What is STSG’s Role in Scottish Transport?

STSG was set up in 1984 by transport operators, academics and consultants working in Scottish transport who were concerned that the transport debate lacked clarity and consensus. At that time, as today, there was concern that the available evidence lacked the focus needed to enable complex goals to be delivered.

Transport continues to be excessively influenced by lobbying for particular interests. In other policy areas good practice is clearer. Nobody would expect politicians to fudge health policy decisions on particular patient interventions to fit in with lobbying from drug companies or special interest groups, yet that is precisely what happens in transport. The transport industry is divided by sector, mode, and ideology. Faced with such division politicians at both local and national levels politicians need more help. Evidence by STSG makes the delivery of good transport more consistent with political survival.

For 33 years, the published papers and events from STSG have engaged with controversial topics that would otherwise not have be discussed. Radical ideas in the past have included challenging received wisdom about the role of railways, with a progressive debate about both opening and closing rail lines. Our challenging ideas about achieving more collaborative transport delivery from think pieces 20 years ago are now broadly accepted. Our current ideas about new ways of paying for transport, or new ways of managing rights and responsibilities, are not yet widely popular so there is more work to do.

STSG’s constitution is to “Promote the Role of Transport for the Economy and Society of Scotland” and has a particular interest in ensuring (government) policy is made well. The specifics of any particular policy are always secondary, so people who see the world from a particular perspective may sometimes find support from STSG evidence and sometimes opposition. STSG engagement with any issue seeks to be┬árefreshing and open and the Committee support the publication of views that would not otherwise be heard even when they are controversial. Many people dislike transparency and over the 33 years of STSG there have been many attempts to silence or marginalise the think tank. Referencing STSG as ‘unreliable’ is code for ‘cannot be relied upon to agree with us’, ‘ill-conceived’ is code for ‘a different perspective’, and so on. The knowledge which STSG seeks to crystallise lasts longer than any short term objections, so we have recently been republishing STSG papers which were published prior to the digital age which might otherwise have been lost. History has a habit of repeating itself.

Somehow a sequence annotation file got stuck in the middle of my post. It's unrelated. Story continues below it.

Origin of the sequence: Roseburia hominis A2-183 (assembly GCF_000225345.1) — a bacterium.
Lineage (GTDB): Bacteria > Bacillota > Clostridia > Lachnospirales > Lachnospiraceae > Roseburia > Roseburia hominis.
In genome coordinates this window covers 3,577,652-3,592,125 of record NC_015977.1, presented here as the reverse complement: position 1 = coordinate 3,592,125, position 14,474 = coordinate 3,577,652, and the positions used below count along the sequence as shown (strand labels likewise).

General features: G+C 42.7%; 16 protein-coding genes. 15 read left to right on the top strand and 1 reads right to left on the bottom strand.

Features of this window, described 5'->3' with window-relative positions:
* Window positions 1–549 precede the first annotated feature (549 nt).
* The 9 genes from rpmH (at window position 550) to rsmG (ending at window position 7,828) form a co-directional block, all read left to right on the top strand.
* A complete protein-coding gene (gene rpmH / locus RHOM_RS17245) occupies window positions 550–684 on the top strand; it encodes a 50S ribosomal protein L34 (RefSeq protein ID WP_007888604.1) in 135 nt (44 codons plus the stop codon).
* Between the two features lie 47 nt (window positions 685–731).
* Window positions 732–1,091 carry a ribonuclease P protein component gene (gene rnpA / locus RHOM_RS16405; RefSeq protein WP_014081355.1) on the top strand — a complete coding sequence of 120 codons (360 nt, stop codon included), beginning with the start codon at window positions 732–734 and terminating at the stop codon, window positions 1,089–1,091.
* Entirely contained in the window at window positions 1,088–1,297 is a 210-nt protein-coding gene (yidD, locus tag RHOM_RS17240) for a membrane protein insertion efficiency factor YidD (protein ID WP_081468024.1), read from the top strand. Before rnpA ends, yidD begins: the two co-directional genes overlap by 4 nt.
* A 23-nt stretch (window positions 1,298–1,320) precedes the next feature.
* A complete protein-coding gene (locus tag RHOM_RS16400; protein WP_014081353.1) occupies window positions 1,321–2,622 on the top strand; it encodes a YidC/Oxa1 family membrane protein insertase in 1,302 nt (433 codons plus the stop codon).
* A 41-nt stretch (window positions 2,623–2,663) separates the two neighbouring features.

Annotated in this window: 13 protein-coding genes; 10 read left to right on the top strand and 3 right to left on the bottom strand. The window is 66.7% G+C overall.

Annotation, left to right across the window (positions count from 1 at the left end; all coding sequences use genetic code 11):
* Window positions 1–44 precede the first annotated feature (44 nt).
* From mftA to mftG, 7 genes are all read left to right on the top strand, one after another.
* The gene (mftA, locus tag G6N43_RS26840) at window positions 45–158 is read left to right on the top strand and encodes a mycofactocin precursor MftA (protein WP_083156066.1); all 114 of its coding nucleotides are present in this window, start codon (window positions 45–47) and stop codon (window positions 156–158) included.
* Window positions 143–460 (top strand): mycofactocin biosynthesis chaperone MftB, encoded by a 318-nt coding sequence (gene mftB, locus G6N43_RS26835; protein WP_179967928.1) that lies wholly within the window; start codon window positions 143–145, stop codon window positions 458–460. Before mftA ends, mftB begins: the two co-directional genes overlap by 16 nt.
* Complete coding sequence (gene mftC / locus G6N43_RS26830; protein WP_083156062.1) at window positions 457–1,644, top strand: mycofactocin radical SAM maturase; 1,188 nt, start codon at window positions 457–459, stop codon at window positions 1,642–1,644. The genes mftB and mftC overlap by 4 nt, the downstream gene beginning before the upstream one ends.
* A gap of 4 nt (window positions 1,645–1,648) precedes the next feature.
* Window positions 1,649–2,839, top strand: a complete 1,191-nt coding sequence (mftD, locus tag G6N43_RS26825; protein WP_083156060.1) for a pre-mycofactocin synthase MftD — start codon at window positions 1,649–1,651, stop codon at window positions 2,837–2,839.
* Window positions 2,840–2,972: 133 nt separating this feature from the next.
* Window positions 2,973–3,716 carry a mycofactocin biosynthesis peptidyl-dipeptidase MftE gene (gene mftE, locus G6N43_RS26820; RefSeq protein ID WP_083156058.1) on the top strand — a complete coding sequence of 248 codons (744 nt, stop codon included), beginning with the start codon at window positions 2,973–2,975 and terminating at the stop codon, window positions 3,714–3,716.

Our promotion of social and economic goals focuses the vision. If rights are constructed socially, and responsibilities allocated appropriately, transport can function effectively. Our recent reviews show that there is currently a misallocation of rights and responsibilities leading to inefficiency and dissension affecting all aspects of Scottish transport. To help overcome these problems, STSG has been concentrating on debates about collaboration in transport delivery and how to pay for better transport. People and businesses put their money behind things that make their lives better. New approaches must help to refocus transport investment on the delivery of better transport rather than only patching problems for the benefit of the most articulate lobbyists who are often the wealthiest in society.

The case for STSG to continue to promote better transport has never been stronger. In the post-truth era the challenges to STSG’s activities have never been greater. Sign up for newsletters, or contact us to see how you can contribute. All STSG activities are undertaken by volunteers, but the rewards for those that contribute come from the the clarity and consensus associated with all successful transport delivery.

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